The El Niño weather phenomenon can’t end soon enough for South African clothing retailers. The reduced demand for winter clothing resulting from warmer southern hemisphere winters has been a major driver of underperformance in the sector for the past few years. We do believe clothing retail shares are starting to look interesting again from a valuation perspective, but investors should note that it’s still a beleaguered industry and there may be more upside potential in other sectors – such as banking – if there’s a recovery in consumer confidence.
El Niño isn’t the only culprit in clothing retail stocks’ fall from grace. People also change their wardrobes in response to what’s in vogue and clothing retailers worldwide are lamenting the lack of significant changes in fashion trends over the past few years. The last major change – the skinny jean – has been in fashion for more than a decade! It seems shoppers are in dire need of some fresh ideas and novel trends to pique their interest in apparel and accessories again.
Another thorn in clothing retailers’ side is that in markets such as the UK, consumers are shifting their spending away from material goods such as clothing and luxury products towards ‘experiences’ such as fine dining and travel. This is probably not such a big issue in South Africa, where shoppers are generally highly fashion-conscious – with ‘investing’ in clothing being near the top of the priority list.
The major challenge for South African retailers is consumers’ declining disposable income, aggravated by the weak rand, which has materially increased the selling prices of imported clothing. Consumers are having to make trade-offs in their monthly spending patterns, with less income going towards buying clothing.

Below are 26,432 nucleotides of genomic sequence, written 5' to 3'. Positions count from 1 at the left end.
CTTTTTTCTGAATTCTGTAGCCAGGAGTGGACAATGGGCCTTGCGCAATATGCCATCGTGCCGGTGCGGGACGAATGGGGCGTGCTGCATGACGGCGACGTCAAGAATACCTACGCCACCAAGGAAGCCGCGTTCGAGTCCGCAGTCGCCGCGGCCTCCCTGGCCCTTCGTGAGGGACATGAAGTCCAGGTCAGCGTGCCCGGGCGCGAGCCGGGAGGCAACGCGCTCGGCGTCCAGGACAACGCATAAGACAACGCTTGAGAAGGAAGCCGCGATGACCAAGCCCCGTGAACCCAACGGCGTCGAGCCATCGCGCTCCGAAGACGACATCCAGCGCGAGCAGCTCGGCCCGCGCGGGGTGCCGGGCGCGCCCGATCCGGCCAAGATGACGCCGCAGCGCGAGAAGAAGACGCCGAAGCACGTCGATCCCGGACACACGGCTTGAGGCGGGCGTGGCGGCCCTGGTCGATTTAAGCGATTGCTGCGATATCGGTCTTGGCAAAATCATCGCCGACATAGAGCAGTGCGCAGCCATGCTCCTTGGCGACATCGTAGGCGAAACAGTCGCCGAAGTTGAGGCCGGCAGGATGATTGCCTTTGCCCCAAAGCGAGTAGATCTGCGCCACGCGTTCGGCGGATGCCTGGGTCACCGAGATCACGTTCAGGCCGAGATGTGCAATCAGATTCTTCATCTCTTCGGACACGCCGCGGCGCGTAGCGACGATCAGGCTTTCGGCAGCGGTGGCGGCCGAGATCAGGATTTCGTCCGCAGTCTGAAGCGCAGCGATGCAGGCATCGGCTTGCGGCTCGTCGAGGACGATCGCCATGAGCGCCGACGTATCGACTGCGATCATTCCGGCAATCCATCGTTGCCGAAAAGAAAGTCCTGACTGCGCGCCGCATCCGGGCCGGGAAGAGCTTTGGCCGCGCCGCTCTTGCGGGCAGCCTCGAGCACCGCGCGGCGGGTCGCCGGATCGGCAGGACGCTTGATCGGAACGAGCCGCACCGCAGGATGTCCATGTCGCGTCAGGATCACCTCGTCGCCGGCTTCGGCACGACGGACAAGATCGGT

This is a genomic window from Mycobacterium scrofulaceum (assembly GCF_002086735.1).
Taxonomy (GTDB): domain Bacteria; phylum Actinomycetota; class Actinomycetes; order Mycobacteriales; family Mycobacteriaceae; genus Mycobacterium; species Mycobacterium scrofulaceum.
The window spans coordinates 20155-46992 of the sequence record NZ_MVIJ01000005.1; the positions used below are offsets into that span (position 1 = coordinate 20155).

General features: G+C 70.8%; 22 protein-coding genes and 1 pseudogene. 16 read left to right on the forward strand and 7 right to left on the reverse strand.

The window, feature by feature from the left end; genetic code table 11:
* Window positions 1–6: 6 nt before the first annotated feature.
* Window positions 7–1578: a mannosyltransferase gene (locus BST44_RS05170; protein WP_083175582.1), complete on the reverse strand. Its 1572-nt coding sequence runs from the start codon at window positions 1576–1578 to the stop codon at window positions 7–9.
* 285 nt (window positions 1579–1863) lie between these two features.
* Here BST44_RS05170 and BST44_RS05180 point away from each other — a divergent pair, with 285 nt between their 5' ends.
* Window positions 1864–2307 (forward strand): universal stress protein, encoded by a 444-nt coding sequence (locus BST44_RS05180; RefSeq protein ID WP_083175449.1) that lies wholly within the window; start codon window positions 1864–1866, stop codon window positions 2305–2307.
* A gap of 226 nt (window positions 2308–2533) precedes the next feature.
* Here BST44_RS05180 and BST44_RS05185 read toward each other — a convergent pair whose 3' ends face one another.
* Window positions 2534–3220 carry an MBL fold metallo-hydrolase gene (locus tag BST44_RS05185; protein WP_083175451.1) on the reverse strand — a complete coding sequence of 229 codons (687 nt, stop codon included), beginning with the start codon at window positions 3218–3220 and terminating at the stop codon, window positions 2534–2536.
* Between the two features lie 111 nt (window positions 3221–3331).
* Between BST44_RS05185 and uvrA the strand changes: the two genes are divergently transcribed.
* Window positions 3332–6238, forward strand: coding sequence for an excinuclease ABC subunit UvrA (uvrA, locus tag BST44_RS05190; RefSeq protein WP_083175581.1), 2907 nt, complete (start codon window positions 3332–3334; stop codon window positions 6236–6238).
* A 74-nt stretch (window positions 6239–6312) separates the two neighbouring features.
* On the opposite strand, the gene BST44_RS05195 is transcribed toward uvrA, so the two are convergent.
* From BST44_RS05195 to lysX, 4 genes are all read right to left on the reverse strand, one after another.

The entry of international fashion retailers into South Africa has received a lot of attention of late, with the likes of H&M and Cotton On in particular finding good early traction on our shores. The base is probably too small to have hurt local players yet but the growing presence of these foreign retailers shouldn’t be ignored.
What has been the impact of these trends on South African clothing retail stocks? With the exception of the Foschini Group, which had a relatively weak 2015, many retailers performed poorly in the year to date: Woolworths -19%, Truworths -18%, and Mr Price -20%. Interestingly, South African clothing retail shares didn’t fare that badly compared to our global counterparts: H&M -20%, Marks & Spencer -40%, and Zara -1% – all in rand terms.
Since the start of 2013, the sector has underperformed the JSE All Share Index by about 25%. At Sanlam Private Wealth, we’ve maintained an underweight exposure in our house view portfolio since then. In our view, clothing retail shares are now starting to look more interesting, however, after their prices fell below our estimate of their fair values. The average price-to-earnings (P/E) ratio fell from a high of about 25 times in early 2015 to 14.4 at present.
Investors should take care, however, not to anchor their expectations to past share prices, as the sector is in fact now only trading in line with its longer-term average P/E and is still some way above bottom-of-the-cycle levels of around 8.5 times P/E.
While value has started to emerge in clothing retailers, there’s a much stronger valuation case in another locally focused and consumer-dependent sector – South African banking stocks. South African banks have a lower downside to historical trough levels, so from a portfolio management perspective, we have over the past year preferred to add to our exposure to banks, which in our view have offered more upside in the event of a South African consumer recovery.
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